OpenGov Navigation

File Under: Product Design, Application, UX/UI, Information Architecture, OpenGov.

As any organization grows and new products are planned and added there comes a time when you have to reevaluate some of the solutions that are currently implemented. A major one faced at OpenGov and one that has been brewing for a bit was an issue of the scalability of our current implementation of our navigation. Foreseeing a point on the horizon where our navigation would break, I led an effort to investigate our current structure, what was being done in our industry, and what our options were. A lot of this revolved around taking a hard look at what navigation looked like in our product. How do users get to pages in our apps? How do they navigate those pages? What are their parts? There were two major components to this project. First our site map and navigation structure, going from page to page. And second, page hierarchy and how users move through a single page.

opengov point map

Analyzing OpenGov

The first portion of this task was to take a look at what we were currently doing in the product. I mapped out our site first by just clicks levels. Then, I tried to create a taxonomy of pages and page elements, looking for the rational and what could be consider a similar type of page. Finally I looked at how we organized information and navigation on the page, find what patterns and components we were using, and if there was any logic to how those were used.

Site Depth

This exercise was to get a handle on how far away a user is from the most popular tasks in our product and also helped me see on a macro-level what kinds of pages we had.

opengov point map
opengov point map

Analyzing Structures

I then took the information from the first exercise and created more of a mind map for how a user might think of navigation through our app, how deep something was but also what was the parent to that page and how did it surface. Especially for things like tools or sub-applications, they surfaced in a multitude of ways.

opengov point map

Current Patterns

I went back looking to create a taxonomy the components we use to navigate our site and where those components were used. There was a lot of inconsistency, especially when a user arrived into an application and was navigating a page’s first level of hierarchy.

Competitive Analysis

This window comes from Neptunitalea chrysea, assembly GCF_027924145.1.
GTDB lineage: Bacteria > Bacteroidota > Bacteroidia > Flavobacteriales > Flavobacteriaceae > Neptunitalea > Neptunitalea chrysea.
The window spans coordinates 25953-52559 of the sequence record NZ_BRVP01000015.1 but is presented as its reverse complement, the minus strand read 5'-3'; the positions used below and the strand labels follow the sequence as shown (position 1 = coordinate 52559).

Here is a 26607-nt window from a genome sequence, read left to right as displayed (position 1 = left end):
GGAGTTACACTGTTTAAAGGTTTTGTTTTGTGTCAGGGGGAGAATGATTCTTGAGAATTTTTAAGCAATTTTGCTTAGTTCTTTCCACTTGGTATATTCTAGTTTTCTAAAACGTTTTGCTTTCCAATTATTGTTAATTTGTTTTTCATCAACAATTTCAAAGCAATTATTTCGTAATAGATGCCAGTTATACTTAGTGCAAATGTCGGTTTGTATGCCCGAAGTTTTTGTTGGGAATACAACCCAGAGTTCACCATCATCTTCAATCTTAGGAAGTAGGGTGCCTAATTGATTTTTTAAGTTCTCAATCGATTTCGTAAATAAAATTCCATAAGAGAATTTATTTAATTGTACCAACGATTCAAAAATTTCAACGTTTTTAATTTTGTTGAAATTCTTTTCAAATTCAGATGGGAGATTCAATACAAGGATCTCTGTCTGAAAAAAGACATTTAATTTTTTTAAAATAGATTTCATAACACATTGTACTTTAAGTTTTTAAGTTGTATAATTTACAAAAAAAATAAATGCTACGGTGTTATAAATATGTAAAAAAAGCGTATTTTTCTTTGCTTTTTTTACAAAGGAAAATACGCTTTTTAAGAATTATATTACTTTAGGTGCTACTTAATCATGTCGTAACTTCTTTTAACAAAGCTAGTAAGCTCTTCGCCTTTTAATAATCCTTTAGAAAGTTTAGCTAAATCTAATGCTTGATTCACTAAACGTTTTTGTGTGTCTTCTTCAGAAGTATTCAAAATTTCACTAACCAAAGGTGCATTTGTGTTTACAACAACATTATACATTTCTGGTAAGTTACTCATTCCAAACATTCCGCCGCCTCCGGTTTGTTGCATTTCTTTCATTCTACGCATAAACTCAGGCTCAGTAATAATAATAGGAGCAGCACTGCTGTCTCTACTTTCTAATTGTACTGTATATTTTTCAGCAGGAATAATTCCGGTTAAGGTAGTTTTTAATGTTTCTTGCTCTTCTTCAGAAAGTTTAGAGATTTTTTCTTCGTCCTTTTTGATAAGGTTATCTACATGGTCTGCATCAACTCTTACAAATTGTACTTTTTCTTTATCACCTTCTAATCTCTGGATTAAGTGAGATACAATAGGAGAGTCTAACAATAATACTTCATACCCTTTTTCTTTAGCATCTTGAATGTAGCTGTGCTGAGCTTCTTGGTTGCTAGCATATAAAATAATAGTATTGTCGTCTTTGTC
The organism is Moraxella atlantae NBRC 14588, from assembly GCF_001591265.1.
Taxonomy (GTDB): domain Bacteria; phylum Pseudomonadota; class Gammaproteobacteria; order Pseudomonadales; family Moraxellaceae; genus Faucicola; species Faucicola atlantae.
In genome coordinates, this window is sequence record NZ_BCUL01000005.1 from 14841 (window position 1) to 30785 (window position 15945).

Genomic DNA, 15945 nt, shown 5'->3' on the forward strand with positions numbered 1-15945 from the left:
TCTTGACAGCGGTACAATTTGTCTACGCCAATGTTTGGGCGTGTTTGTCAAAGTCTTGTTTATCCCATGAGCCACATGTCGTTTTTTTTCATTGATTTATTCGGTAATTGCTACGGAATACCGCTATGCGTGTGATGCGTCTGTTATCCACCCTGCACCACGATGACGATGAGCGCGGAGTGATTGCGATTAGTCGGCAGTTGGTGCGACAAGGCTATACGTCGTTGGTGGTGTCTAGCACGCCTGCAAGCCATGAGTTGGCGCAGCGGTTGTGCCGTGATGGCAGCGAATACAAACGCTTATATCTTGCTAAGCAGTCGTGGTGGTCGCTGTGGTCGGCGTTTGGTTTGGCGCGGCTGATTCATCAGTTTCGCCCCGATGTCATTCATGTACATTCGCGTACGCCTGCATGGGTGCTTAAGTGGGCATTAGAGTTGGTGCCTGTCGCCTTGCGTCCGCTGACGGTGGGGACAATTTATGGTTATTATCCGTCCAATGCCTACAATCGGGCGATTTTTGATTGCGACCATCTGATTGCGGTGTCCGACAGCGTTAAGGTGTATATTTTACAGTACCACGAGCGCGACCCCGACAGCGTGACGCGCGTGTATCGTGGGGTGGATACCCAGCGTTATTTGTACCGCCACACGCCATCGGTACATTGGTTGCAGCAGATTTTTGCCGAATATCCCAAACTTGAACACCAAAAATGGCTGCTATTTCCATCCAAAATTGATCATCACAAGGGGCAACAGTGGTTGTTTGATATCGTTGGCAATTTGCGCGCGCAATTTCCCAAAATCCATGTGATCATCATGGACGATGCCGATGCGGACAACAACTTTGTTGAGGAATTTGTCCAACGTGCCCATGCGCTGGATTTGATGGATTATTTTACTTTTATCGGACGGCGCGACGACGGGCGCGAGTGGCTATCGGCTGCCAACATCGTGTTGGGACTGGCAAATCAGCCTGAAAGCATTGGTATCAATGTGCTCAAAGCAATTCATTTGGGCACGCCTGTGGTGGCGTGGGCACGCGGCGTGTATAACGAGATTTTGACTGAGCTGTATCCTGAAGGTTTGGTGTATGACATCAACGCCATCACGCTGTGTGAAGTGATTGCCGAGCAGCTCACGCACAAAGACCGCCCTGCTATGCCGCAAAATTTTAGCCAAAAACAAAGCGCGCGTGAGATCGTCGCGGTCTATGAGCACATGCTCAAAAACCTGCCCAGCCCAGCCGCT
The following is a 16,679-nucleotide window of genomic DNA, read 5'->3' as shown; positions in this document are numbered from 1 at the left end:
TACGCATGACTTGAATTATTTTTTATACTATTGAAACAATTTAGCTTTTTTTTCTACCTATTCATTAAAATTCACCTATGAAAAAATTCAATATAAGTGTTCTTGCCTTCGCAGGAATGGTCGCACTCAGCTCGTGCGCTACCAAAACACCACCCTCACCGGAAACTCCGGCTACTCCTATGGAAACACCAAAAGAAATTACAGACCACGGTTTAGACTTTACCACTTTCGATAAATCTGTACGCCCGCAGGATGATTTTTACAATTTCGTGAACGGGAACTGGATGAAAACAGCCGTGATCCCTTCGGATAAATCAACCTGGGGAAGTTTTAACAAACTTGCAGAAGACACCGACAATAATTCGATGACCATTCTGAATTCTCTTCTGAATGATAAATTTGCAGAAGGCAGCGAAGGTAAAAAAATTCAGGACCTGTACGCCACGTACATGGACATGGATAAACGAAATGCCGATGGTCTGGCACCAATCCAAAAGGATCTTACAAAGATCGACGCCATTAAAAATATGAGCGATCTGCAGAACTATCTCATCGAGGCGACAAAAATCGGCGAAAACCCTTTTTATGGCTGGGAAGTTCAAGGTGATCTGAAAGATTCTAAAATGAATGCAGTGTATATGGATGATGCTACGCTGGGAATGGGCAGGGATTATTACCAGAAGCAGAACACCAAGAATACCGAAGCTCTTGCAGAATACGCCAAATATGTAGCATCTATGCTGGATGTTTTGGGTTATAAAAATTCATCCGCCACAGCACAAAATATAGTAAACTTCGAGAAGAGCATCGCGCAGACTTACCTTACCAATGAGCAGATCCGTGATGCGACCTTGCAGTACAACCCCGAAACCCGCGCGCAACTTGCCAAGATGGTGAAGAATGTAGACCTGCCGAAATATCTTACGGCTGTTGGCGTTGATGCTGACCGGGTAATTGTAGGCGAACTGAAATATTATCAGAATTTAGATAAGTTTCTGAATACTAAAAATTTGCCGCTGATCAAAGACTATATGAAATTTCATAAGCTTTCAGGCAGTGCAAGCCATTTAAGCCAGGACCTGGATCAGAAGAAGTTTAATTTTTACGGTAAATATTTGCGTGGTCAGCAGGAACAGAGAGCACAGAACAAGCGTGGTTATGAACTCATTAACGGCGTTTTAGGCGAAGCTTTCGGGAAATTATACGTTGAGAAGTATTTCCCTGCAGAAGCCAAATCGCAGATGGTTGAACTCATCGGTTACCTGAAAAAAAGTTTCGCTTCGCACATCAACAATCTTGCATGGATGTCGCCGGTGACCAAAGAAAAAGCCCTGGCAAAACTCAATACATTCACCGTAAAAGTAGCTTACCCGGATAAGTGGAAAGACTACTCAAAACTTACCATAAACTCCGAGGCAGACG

To get a sense of what our customers might be familiar with and the general industry standards, I took a look at 18 competitors. Because GovTech is still a burgeoning industry, I included other similiar B2B industries that perform similiar operations. I took a look at both site navigation and page structure (or navigation within a page). The patterns are summarized into number totals.

Observations + Analysis

When you examine the left-hand navigation structure, you tend to see these products offering 10 or more options. Because of the amount of content in them, they have to be a fairly large width resulting in a distracting visual effect. The amount of page real-estate they consume leads most of the competition to hiding them. This is done in 2 ways, fully hiding it and showing it with some kind of menu button, or having a very reduced option show and reveal the kitchen sink on hover or click. With the exception of a one competitor, all the sites are using full words to describe their products, most of these products do complicated or abstract things that icons just can’t describe in a meaningful way on their own. When icons do appear they are supplemental to the text.

Vertically bisected pages feel less connected than horizontal ones because hierarchies have a natural top to bottom pattern. So the vertically slicing function less like site-wide visual anchor and more like a separate and competitive part to the page.

Top horizontal navigations are either taking advantage of a smaller amount of site content or are making better organization choices. Some use a dropdown to reveal secondary choices, the user experience on this is reminiscent of desktop software as that is largely the paradigm there. Some sites have it persistent, some have it scroll.

Sites Analyzed

The sites I looked at fell into 4 categories where we felt we aligned best.

GovTech

1

CRM + ERP

8

BI Analytics

7

Government

2

Main Navigation

Navigation to a single application or a product line. Usually the first choice a user confronts.

Top

8

Left

8

Multiple

2

Secondary Navigation

Navigation to a single application or a sub-product in a line.

Dropdown

2

Left Panel

5

Overlay

3

Modal

2

None

7

Multiple

4

Page Navigation

Navigation of elements within a page. Also referred to as secondary.

Top Tabs

10

Left Panel

11

Dropdowns

2

Modal

1

Multiple

4

Component Navigation

Navigation within a page component. Also referred to as tertiary.

Top Tabs

6

Left Panel

3

Dropdowns

8

None

3

Multiple

2

Standardizing + Testing

The next steps required both investigating our information architecture of applications and looking at a standardized page structure and page navigation. We looked at what we currently had, what we new we would have to account for and how we could organize it. Through iterations and customer feedback we came up with a proposal for the structure of the product and a taxonomy of page types.

opengov point map
opengov point map
opengov point map
opengov point map
opengov point map

In tandem, we took some of the patterned we currently used and some of the ones revealed through research and created 5-6 directions for the page hierarchy. We then created click through mocks of our application for each of those directions and tested them with user. Learning what worked and what didn’t and also what would scale for us and how those decisions would affect the page overall. Ultimately we came to a conclusion which will debut at towards the end of the year!